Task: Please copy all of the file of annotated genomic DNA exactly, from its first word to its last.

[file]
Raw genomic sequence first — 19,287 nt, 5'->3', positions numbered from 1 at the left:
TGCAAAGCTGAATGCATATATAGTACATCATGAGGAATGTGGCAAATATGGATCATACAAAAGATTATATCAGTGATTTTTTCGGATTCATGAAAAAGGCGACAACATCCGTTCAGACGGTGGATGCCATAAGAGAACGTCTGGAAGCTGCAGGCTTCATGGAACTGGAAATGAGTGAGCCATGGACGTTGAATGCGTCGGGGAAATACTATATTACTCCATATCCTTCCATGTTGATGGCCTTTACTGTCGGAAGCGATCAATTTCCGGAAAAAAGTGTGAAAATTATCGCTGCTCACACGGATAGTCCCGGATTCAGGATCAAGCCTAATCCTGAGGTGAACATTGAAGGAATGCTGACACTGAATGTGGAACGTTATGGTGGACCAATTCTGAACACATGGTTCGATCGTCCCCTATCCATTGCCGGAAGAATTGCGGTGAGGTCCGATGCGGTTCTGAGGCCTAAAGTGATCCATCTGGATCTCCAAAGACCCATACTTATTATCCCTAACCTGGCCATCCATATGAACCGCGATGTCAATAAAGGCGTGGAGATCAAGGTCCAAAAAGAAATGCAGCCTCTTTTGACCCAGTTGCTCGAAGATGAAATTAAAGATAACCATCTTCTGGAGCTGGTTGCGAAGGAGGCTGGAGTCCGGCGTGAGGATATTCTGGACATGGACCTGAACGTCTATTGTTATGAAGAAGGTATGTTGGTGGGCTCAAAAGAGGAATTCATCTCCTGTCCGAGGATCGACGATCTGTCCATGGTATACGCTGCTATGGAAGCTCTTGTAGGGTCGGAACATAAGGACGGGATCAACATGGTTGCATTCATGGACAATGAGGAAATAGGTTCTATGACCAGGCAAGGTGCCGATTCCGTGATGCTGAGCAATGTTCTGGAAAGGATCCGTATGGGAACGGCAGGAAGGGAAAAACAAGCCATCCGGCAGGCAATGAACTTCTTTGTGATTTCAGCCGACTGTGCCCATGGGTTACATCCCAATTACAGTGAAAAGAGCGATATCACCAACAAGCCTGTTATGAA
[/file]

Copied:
Raw genomic sequence first — 19,287 nt, 5'->3', positions numbered from 1 at the left:
TGCAAAGCTGAATGCATATATAGTACATCATGAGGAATGTGGCAAATATGGATCATACAAAAGATTATATCAGTGATTTTTTCGGATTCATGAAAAAGGCGACAACATCCGTTCAGACGGTGGATGCCATAAGAGAACGTCTGGAAGCTGCAGGCTTCATGGAACTGGAAATGAGTGAGCCATGGACGTTGAATGCGTCGGGGAAATACTATATTACTCCATATCCTTCCATGTTGATGGCCTTTACTGTCGGAAGCGATCAATTTCCGGAAAAAAGTGTGAAAATTATCGCTGCTCACACGGATAGTCCCGGATTCAGGATCAAGCCTAATCCTGAGGTGAACATTGAAGGAATGCTGACACTGAATGTGGAACGTTATGGTGGACCAATTCTGAACACATGGTTCGATCGTCCCCTATCCATTGCCGGAAGAATTGCGGTGAGGTCCGATGCGGTTCTGAGGCCTAAAGTGATCCATCTGGATCTCCAAAGACCCATACTTATTATCCCTAACCTGGCCATCCATATGAACCGCGATGTCAATAAAGGCGTGGAGATCAAGGTCCAAAAAGAAATGCAGCCTCTTTTGACCCAGTTGCTCGAAGATGAAATTAAAGATAACCATCTTCTGGAGCTGGTTGCGAAGGAGGCTGGAGTCCGGCGTGAGGATATTCTGGACATGGACCTGAACGTCTATTGTTATGAAGAAGGTATGTTGGTGGGCTCAAAAGAGGAATTCATCTCCTGTCCGAGGATCGACGATCTGTCCATGGTATACGCTGCTATGGAAGCTCTTGTAGGGTCGGAACATAAGGACGGGATCAACATGGTTGCATTCATGGACAATGAGGAAATAGGTTCTATGACCAGGCAAGGTGCCGATTCCGTGATGCTGAGCAATGTTCTGGAAAGGATCCGTATGGGAACGGCAGGAAGGGAAAAACAAGCCATCCGGCAGGCAATGAACTTCTTTGTGATTTCAGCCGACTGTGCCCATGGGTTACATCCCAATTACAGTGAAAAGAGCGATATCACCAACAAGCCTGTTATGAA